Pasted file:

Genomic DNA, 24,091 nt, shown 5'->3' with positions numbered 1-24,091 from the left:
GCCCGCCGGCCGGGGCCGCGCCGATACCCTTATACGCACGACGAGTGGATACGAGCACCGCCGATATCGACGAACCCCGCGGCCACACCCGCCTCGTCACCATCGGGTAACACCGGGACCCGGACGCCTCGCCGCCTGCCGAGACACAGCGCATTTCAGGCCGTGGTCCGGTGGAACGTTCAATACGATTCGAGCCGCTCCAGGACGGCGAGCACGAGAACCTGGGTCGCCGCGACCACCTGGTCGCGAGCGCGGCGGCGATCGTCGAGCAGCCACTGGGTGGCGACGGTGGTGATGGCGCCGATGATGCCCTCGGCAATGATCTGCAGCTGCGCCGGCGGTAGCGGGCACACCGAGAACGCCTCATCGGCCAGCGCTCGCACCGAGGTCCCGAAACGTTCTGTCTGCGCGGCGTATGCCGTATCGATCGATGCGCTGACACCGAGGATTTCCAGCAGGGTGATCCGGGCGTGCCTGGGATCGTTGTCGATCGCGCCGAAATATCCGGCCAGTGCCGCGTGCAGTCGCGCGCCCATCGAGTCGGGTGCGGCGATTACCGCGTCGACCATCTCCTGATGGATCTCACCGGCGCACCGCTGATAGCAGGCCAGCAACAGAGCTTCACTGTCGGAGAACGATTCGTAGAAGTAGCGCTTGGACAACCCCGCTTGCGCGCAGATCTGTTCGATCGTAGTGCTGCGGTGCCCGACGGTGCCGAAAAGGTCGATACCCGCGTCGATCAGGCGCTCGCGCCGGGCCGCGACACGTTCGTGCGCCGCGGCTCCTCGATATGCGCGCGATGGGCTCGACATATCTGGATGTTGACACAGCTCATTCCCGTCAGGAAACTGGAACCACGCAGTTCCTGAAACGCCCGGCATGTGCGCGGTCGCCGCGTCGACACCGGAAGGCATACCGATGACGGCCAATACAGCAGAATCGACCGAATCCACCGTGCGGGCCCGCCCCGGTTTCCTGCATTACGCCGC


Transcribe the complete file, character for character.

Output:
Genomic DNA, 24,091 nt, shown 5'->3' with positions numbered 1-24,091 from the left:
GCCCGCCGGCCGGGGCCGCGCCGATACCCTTATACGCACGACGAGTGGATACGAGCACCGCCGATATCGACGAACCCCGCGGCCACACCCGCCTCGTCACCATCGGGTAACACCGGGACCCGGACGCCTCGCCGCCTGCCGAGACACAGCGCATTTCAGGCCGTGGTCCGGTGGAACGTTCAATACGATTCGAGCCGCTCCAGGACGGCGAGCACGAGAACCTGGGTCGCCGCGACCACCTGGTCGCGAGCGCGGCGGCGATCGTCGAGCAGCCACTGGGTGGCGACGGTGGTGATGGCGCCGATGATGCCCTCGGCAATGATCTGCAGCTGCGCCGGCGGTAGCGGGCACACCGAGAACGCCTCATCGGCCAGCGCTCGCACCGAGGTCCCGAAACGTTCTGTCTGCGCGGCGTATGCCGTATCGATCGATGCGCTGACACCGAGGATTTCCAGCAGGGTGATCCGGGCGTGCCTGGGATCGTTGTCGATCGCGCCGAAATATCCGGCCAGTGCCGCGTGCAGTCGCGCGCCCATCGAGTCGGGTGCGGCGATTACCGCGTCGACCATCTCCTGATGGATCTCACCGGCGCACCGCTGATAGCAGGCCAGCAACAGAGCTTCACTGTCGGAGAACGATTCGTAGAAGTAGCGCTTGGACAACCCCGCTTGCGCGCAGATCTGTTCGATCGTAGTGCTGCGGTGCCCGACGGTGCCGAAAAGGTCGATACCCGCGTCGATCAGGCGCTCGCGCCGGGCCGCGACACGTTCGTGCGCCGCGGCTCCTCGATATGCGCGCGATGGGCTCGACATATCTGGATGTTGACACAGCTCATTCCCGTCAGGAAACTGGAACCACGCAGTTCCTGAAACGCCCGGCATGTGCGCGGTCGCCGCGTCGACACCGGAAGGCATACCGATGACGGCCAATACAGCAGAATCGACCGAATCCACCGTGCGGGCCCGCCCCGGTTTCCTGCATTACGCCGC